yanisvaroufakis.eu / By Yanis Varoufakis / December 1, 2012
On November 27th, 2012, the Eurogroup (comprising the Eurozone’s finance ministers) reached a decision on Greece. Its essence is a guarantee that Greece will remain in the Eurozone (and therefore off the Northern European agenda) for another ten to twelve months; at the very least until the German federal political cycle has seen through the election of a new Bundestag. The repercussions of this short-sighted agreement are grave not only for Greece but for the Eurozone, and indeed the European Union, more broadly.
To accomplish the task of taking Greece off the minds of markets and Northern European electorates for this space of time, Eurogroup ministers came to an agreement with the IMF on how to patch up their conflicting agendas on Greece by means of a joint communiqué according to which Greece’s de-railed Bailout Mk2 is, supposedly, back on track. The basis of their agreement is twofold:
- The IMF will pretend it believes Europe’s claims to have rendered Greece’s public debt viable without an OSI (i.e. a haircut in the loans provided to Greece by the troika, aka its European partners), while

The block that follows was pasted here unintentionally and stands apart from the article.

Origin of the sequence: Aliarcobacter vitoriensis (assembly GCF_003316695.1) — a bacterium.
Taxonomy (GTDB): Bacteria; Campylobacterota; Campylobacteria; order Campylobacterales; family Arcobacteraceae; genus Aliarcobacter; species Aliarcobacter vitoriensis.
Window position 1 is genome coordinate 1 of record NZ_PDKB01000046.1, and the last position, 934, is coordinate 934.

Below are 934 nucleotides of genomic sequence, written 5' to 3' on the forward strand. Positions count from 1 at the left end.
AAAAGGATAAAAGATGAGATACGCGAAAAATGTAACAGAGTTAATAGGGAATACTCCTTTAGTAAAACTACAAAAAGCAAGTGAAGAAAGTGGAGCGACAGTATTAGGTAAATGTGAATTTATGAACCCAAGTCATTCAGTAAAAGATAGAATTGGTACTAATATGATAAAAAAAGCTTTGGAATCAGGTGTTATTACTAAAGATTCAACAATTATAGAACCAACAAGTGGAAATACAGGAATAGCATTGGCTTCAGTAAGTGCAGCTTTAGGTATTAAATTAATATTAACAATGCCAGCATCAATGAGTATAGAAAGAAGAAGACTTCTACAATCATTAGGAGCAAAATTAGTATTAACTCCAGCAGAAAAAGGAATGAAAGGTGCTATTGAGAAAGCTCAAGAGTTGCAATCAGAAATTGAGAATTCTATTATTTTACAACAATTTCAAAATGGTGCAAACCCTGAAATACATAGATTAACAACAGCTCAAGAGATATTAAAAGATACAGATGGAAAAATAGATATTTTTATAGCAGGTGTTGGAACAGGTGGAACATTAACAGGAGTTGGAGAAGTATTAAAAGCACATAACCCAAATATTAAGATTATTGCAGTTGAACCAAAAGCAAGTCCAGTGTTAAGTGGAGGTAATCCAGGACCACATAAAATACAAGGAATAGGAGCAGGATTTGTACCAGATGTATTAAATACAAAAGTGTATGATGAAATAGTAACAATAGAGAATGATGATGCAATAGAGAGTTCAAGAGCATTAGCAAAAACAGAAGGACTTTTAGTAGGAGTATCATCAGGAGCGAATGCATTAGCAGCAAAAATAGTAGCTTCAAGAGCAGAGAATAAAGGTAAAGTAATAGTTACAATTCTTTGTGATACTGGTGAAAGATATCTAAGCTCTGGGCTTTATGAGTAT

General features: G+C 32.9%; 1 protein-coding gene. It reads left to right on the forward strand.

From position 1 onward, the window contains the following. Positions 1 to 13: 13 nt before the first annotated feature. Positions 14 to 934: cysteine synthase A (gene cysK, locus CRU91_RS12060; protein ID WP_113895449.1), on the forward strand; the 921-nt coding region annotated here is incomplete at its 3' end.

- Europe will pretend that it can do this without an OSI.
The idea here is that, yet again, the Eurogroup-ECB-IMF alliance is not ready, politically, to reveal the truth to its various constituencies.
- The German and Dutch governments (not to mention the Finnish) feel it is impossible to tell their Parliaments, and voters, the terrible truth that some of the money they have put up as part of Bailout Mk1 & Mk2 will not be retrieved.
- The IMF cannot admit that it allowed Europe to involve it in a country program that does not fulfill the debt-viability conditions that any IMF program ought to.
- The Greek government has invested its survival on misleading its constituency into believing that the tailspin of the Greek macro economy can be arrested under the current arrangements.
- And, finally, the ECB is struggling to maintain the illusion that it can remain faithful to its no bailout clause vis-à-vis governments, especially in view of the great challenge awaiting in relation to Spain and Italy.
This holly alliance of subterfuge and double-speak raises a pressing question: What does this new ‘Greek Deal’ mean for the Eurozone in the medium to long run? Before discussing this question, a quick look at the latest ‘Greek Deal’ may be helpful.